ADDRESSED TO ALL YOU leftists out there — whatever you call yourselves, liberals, progressives, democrats, socialists, communists, communitarians… whatever.
When you say individualism like it was a dirty word; when you speak of the concept as being anti-social, as being somehow selfish (as though that were a bad thing, and you all ignorant of Ayn Rand’s epistemological development of the concept); when you talk of individuals as being against or versus the common weal…
You should realize that you are evincing a deep lack of respect for the rights of others. It is, in fact, you who are being anti-social, of aligning your selfish interests agains the common weal. For there is no — can be no — group or common weal without the individual. As Rand put it, the individual is the smallest minority, and you cannot claim to be in favor of the rights of the minority if you have no regard for the rights of the individual.
This pattern of belief, word, and deed is, at bottom, deeply anti-social. Sociopathic, in fact. And it should be dispositive that people who truly love people should have nothing to do with it.
As Benjamin Constant put it (and we quote in the side bar):
Society has no right to be unjust to a single one of its members … the whole society minus one, is not authorised to obstruct the latter in his opinions, nor in those actions which are not harmful, in the use of his property or the exercise of his labour, save in those cases where that use or that exercise would obstruct another individual possessing the same rights.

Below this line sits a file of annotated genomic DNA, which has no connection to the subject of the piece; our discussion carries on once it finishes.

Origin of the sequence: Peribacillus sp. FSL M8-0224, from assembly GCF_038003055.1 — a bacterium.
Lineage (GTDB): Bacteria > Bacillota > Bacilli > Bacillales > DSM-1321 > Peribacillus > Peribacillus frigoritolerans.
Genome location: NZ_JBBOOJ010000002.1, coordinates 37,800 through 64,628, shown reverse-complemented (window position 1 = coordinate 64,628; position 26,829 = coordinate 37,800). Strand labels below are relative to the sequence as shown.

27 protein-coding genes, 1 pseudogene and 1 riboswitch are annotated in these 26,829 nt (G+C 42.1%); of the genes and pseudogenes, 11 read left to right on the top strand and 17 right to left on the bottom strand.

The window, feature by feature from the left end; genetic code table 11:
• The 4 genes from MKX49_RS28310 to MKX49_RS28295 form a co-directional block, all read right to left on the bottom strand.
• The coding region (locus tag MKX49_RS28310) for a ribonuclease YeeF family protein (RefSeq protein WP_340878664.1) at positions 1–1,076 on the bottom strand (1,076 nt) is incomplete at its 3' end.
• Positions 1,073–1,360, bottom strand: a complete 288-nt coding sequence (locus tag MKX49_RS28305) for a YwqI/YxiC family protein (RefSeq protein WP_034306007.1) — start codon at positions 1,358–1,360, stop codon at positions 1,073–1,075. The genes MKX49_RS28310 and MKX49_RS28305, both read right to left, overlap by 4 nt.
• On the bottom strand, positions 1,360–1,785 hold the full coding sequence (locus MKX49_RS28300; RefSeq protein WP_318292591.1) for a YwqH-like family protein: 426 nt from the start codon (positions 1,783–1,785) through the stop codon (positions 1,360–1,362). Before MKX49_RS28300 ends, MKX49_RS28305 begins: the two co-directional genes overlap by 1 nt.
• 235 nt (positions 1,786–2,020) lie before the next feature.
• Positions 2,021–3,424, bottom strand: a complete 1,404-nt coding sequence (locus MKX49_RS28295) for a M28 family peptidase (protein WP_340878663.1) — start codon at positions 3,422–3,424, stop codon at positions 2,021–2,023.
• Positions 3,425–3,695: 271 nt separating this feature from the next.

The mal-informed witterings of the President notwithstanding, no human progress has ever been encompassed without the intelligence, desire, and drive of some individual or individuals.
There may be no “i” in “team,” but neither is there a “we” in “achievement.” Just as “we” did not vote ourselves into this mess we’re in, “we” did not invent the light bulb, develop mass production of motorcars, devise the protocols of the Internet, or put a man on the moon.
All of those things were done by individuals, and — to the extent that public monies were appropriated to pay for those things — the vast majority of those forced to pay did not willingly give up the money, nor did even a plurality of them favor the projects. They were forced into supporting them — unjustly — by government which had no brief, no right, and no lawful authority to engage in the activity.
And, although the accomplishments are noteworthy, it is also worth noting that, to date, the government has done nothing worth mentioning with these wonderful initiatives. It took a British programmer working at a UN project in Switzerland to develop the mechanism that made the Internet a viable mass medium. It took an entrepreneur in Seattle to make it a viable commercial marketplace. And, now, all government can think to do with it is kill the golden goose with taxes.
All that has happened in space that’s worthwhile has happened as a result of private, commercial development. If anything, a forced government monopoly has done nothing but retard development and render it prohibitively expensive. Private development has done more in the last decade than all the government weapons initiative (remember that: the statist space race was and remains an arms race) had done in the previous century. (Yes, century. I remind you that Konstantin Tsiolkovsky was born in 1857(!)).
As I have argued here before, the mind of the individual is the apotheosis of creation — that which makes us in apprehension like unto gods. The ill-treatment of the individual is, therefor, sacrilege.